Two direct care nurses on a surgical unit, with the support of an EBP fellowship, successfully implemented the transition to evidence-based oral care products on their surgical unit. Their project was initially triggered by the opportunity to improve postoperative pulmonary outcomes and to improve patient satisfaction with oral care products. After the successful implementation on a single unit, the team and project were extended, under the direction of a clinical nurse specialist, to implement and evaluate the impact of the Oral Care Protocol hospital-wide. The Oral Care Protocol provided a standardized decision tree for the delivery of oral care, the use of oral care kits stratified by risk level, and patient education materials to highlight the patient's own role in oral care and its impact on pulmonary outcomes.12,13 The evaluation of hospital-wide implementation was successful in influencing key patient outcomes12 as well as caregiver knowledge and attitudes.13 The internal, hospital focus of the project continues with identifying and addressing areas requiring protocol and product adjustments to accommodate particular unit types (eg, behavioral health). However, an external, community focus emerged when conversations about the next steps for this project turned to potential community partnerships such as collaborating with long-term care facilities to implement and evaluate standardized oral care, and/or partnering with shelters for persons experiencing homelessness to provide oral care kits and resources. Decisions remain underway in how best to engage with, fund, and implement these next steps. However, these discussions and decisions remain grounded in the observation that these partnerships would not only improve the health of community-dwelling individuals but also potentially improve outcomes in the event future hospitalizations are needed.

 

In each of these examples (see Figure), advances in care were driven by direct care nurse and clinical nurse specialist teams toward the goal of improved patient outcomes. Furthermore, in each of these examples, direct care nurses articulated an awareness of and potential to impact an unmet community need or opportunity to improve community health. These nurses also recognized the need to reach out beyond the hospital boundaries to further improve patient outcomes and the patient experience. With this recognition came the desire to engage with stakeholders outside traditional boundaries, such as with patients, families, primary care providers or specialty clinics, long-term care facilities, community health agencies, and health insurance company foundations toward the goal of health and wellness at the individual and community levels.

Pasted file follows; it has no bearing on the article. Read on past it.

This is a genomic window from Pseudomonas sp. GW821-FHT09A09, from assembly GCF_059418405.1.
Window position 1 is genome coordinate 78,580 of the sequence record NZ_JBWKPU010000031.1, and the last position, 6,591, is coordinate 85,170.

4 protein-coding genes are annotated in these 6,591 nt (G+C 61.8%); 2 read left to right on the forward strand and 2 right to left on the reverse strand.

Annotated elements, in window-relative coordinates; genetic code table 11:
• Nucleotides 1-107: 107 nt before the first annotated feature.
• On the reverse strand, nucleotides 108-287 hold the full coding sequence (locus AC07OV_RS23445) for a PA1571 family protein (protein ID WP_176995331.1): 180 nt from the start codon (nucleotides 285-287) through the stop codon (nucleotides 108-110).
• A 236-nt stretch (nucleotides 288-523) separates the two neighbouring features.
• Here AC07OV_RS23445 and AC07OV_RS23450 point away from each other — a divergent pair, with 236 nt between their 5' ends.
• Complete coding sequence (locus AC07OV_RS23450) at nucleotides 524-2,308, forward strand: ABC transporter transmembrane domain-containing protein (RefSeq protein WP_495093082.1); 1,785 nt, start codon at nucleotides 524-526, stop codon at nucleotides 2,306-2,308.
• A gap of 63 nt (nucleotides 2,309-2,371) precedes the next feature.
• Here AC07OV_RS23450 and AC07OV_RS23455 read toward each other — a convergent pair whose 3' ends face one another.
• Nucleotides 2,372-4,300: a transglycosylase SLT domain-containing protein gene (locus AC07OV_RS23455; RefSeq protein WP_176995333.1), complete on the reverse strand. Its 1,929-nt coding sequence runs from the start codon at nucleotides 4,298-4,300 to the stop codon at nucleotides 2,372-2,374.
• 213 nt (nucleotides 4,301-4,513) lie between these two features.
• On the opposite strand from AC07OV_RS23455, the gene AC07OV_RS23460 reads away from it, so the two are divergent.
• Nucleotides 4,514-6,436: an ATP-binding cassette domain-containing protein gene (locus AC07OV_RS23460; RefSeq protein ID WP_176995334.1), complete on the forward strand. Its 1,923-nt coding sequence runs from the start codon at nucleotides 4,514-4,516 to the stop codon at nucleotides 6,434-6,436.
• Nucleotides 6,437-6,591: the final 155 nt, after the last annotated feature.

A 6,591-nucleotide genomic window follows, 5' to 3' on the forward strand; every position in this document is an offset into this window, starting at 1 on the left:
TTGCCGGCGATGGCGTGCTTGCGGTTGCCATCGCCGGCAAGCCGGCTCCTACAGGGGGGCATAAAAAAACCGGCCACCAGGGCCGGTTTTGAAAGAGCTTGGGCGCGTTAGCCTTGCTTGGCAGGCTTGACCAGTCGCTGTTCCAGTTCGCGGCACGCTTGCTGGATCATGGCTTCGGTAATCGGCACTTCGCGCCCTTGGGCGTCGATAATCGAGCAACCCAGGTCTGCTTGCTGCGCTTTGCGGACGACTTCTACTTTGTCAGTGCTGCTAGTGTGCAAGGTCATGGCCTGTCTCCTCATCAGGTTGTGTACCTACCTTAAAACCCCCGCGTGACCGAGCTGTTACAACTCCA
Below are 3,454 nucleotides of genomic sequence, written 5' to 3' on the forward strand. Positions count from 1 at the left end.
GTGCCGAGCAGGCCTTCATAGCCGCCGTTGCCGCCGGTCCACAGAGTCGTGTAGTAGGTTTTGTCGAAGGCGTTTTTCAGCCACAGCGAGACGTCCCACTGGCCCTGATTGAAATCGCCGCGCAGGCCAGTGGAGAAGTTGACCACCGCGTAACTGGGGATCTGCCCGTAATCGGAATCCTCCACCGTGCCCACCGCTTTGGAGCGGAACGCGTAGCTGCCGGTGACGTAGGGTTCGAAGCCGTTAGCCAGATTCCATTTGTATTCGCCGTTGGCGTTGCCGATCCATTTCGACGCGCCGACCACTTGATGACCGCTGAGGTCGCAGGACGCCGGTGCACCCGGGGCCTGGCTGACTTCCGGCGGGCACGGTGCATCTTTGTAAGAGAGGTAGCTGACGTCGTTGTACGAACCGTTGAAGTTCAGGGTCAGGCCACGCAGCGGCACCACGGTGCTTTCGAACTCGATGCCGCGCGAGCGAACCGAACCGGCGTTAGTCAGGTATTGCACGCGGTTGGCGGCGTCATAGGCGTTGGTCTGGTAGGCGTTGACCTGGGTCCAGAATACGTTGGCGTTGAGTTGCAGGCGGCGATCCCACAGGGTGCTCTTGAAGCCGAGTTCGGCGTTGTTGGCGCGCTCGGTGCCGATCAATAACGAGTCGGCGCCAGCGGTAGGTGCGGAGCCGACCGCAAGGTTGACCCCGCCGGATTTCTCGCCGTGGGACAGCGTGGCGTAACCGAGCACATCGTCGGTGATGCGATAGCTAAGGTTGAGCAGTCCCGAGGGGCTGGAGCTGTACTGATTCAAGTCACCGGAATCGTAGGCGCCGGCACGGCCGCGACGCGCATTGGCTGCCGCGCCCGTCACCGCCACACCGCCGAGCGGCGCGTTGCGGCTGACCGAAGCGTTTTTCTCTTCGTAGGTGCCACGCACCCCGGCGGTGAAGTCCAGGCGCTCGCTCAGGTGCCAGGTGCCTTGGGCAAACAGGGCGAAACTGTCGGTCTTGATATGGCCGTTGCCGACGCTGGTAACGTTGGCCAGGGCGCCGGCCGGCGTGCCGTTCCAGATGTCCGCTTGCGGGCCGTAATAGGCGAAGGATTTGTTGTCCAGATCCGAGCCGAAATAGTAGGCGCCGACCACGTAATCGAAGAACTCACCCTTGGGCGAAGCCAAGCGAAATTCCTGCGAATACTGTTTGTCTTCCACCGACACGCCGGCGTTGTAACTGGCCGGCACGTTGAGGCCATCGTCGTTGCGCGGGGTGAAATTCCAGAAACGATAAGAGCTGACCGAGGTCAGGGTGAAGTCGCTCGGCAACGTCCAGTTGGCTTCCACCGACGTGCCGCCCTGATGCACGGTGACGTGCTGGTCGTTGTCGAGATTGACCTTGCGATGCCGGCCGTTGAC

FIGURE. Summary of l... - Click to enlarge in new windowFIGURE. Summary of linkages between evidence-based practice (EBP) and community need.

DISCUSSION

Although, traditionally, hospital-community connection (ie, community orientation) is described as an organizational-level attribute, these exemplars illustrate that community orientation is occurring at the unit level as well and is driven by direct care nurse and clinical nurse specialist collaboration. The importance of the integration of hospitals into the fabric of a community has become increasingly apparent during the current COVID-19 pandemic where hospitals play critical and direct roles in community well-being by providing antigen and antibody testing, monitoring local positivity rates, preserving the health of their workforce, caring for the sick, and administering vaccines to the community. Even before the COVID-19 pandemic, however, several factors were driving healthcare organizations' engagement in community health. These policy drivers include changes in financial reimbursement, increased scrutiny of not-for-profit status, and a growing emphasis on quality improvement, including the emergence of quality criteria that emphasize customer and supplier collaboration (eg, Baldrige criteria).14

 

In addition to policy, community orientation is also driven by a socio-ecological view of health and health determinants, which posits that health is influenced not only through individual characteristics and behaviors but also through multiple levels of influence, including intrapersonal (individual), interpersonal, institutional, community, and policy spheres.15 Specifically, this framework suggests bidirectional and iterative relationships between the structure and processes within hospitals (institution level), individual health (intrapersonal level), and the structure and processes within a community (community level). The precede-proceed model is another framework that applies an ecological lens to developing and testing health programs, asserting that health is influenced by multiple factors and that influencing health requires participation and collaboration across many sectors.16 Our exemplars provide evidence for the multisector connections proposed by these and other frameworks. Specifically, we observed hospital and community interaction through internally driven EBP initiatives and with consistent collaboration and consultation between direct care nurses and clinical nurse specialists.